I live with a multidimensional relationship to my Judaism. On the one hand, I live a fairly traditional life, I read texts from the rabbinic tradition and make personal and spiritual meaning from Jewish rituals. Yet on the other hand, I see a human hand in the tradition’s formation. I learn about Torah from a critical academic perspective, and see how the development of Judaism over time has been influenced by contemporary cultural attitudes. Sometimes, this multidimensionality can be overwhelming–how can I read about the Biblical authors borrowing ideas from ancient Sumeria while continuing to live a Jewishly observant lifestyle and reciting “This is the Torah that Moses put before the children of Israel, by the mouth of God, by the hand of Moses”? How can I make a homiletical drashah on a verse that I know reflects an Ancient Near Eastern reality far different than the one my sermon suggests?
I am happy to live in this tension because it feels truest to me. I find it possible only because of love. Like one who sees the faults in their partner and learns to love them more deeply for it, I think I’ve learned to love Judaism and Torah because I’ve learned to see them critically, not in spite of that fact. I try to face the tradition academically and rabbinically, to be willing to say what is historically true, and also to say what feels even more true than historicity.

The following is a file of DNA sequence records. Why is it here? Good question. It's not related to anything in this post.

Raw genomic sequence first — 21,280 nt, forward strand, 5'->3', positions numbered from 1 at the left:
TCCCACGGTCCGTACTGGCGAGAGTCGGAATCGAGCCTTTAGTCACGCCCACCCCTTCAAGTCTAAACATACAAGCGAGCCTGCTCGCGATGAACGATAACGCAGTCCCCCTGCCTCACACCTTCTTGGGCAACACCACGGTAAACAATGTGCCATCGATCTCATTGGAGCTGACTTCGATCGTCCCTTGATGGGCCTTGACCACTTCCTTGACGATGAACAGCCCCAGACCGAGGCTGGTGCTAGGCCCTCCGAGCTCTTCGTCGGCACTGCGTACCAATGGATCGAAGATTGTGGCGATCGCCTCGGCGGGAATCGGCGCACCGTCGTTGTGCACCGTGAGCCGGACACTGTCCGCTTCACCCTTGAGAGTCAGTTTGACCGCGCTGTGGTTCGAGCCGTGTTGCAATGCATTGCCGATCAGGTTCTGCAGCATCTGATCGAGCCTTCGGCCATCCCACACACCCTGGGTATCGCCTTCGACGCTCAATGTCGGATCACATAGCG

Similarly, I try to acknowledge parts of Judaism that are difficult or troubling (for example, around issues of gender, sexuality, and interfaith relations) while also being willing to re-read them sympathetically rather than discarding them. The relationship metaphor applies here too: deluding ourselves into not seeing faults in our partners is not love. It is asking for disaster. But learning to see our partners in the truth of their humanness, and also learning to simultaneously see the best that is in them, can be the beginning of real love.
The Song of Songs is written in the style of other similar ancient, secular romantic poetry. This is its historical truth. And yet, a major stream of the rabbinic tradition chooses to read the Song of Song’s graphic sexual imagery as a metaphor describing the relationship between God and Israel. The academic view might find this assertion laughable–it seems clear that the original intent of the poem was not primarily metaphorical. The rabbis were wrong. And yet this misses the genius and creativity of their approach, of their decision to integrate the divine into a story about human sexuality. They took an important but controversial document, and re-read it in a way that made sense to their religious sensibilities.
Our challenge, like the rabbis, is to take our holy texts and read them in ways that make them meaningful to us, while at the same time being able to read them critically and historically. Otherwise, we are just reading one-dimensionally.email print